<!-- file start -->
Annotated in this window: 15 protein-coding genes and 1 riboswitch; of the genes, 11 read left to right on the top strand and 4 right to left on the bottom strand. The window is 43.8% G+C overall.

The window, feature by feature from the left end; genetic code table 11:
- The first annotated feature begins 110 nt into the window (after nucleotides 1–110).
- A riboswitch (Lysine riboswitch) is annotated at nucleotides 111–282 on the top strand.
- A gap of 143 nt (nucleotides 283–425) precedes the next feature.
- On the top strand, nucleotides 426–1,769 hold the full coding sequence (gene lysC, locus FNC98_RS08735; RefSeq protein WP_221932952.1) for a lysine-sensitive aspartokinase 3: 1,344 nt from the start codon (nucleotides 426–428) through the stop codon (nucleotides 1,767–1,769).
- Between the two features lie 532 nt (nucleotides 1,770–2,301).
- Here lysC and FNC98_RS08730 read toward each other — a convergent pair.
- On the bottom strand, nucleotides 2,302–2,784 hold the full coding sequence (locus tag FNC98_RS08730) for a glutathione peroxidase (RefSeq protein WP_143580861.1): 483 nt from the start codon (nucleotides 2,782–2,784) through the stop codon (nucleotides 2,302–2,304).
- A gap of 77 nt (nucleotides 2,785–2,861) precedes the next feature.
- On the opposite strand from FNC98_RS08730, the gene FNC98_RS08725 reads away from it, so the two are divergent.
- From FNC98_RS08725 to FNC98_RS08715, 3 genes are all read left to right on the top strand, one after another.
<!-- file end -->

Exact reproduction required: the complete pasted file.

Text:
Annotated in this window: 15 protein-coding genes and 1 riboswitch; of the genes, 11 read left to right on the top strand and 4 right to left on the bottom strand. The window is 43.8% G+C overall.

The window, feature by feature from the left end; genetic code table 11:
- The first annotated feature begins 110 nt into the window (after nucleotides 1–110).
- A riboswitch (Lysine riboswitch) is annotated at nucleotides 111–282 on the top strand.
- A gap of 143 nt (nucleotides 283–425) precedes the next feature.
- On the top strand, nucleotides 426–1,769 hold the full coding sequence (gene lysC, locus FNC98_RS08735; RefSeq protein WP_221932952.1) for a lysine-sensitive aspartokinase 3: 1,344 nt from the start codon (nucleotides 426–428) through the stop codon (nucleotides 1,767–1,769).
- Between the two features lie 532 nt (nucleotides 1,770–2,301).
- Here lysC and FNC98_RS08730 read toward each other — a convergent pair.
- On the bottom strand, nucleotides 2,302–2,784 hold the full coding sequence (locus tag FNC98_RS08730) for a glutathione peroxidase (RefSeq protein WP_143580861.1): 483 nt from the start codon (nucleotides 2,782–2,784) through the stop codon (nucleotides 2,302–2,304).
- A gap of 77 nt (nucleotides 2,785–2,861) precedes the next feature.
- On the opposite strand from FNC98_RS08730, the gene FNC98_RS08725 reads away from it, so the two are divergent.
- From FNC98_RS08725 to FNC98_RS08715, 3 genes are all read left to right on the top strand, one after another.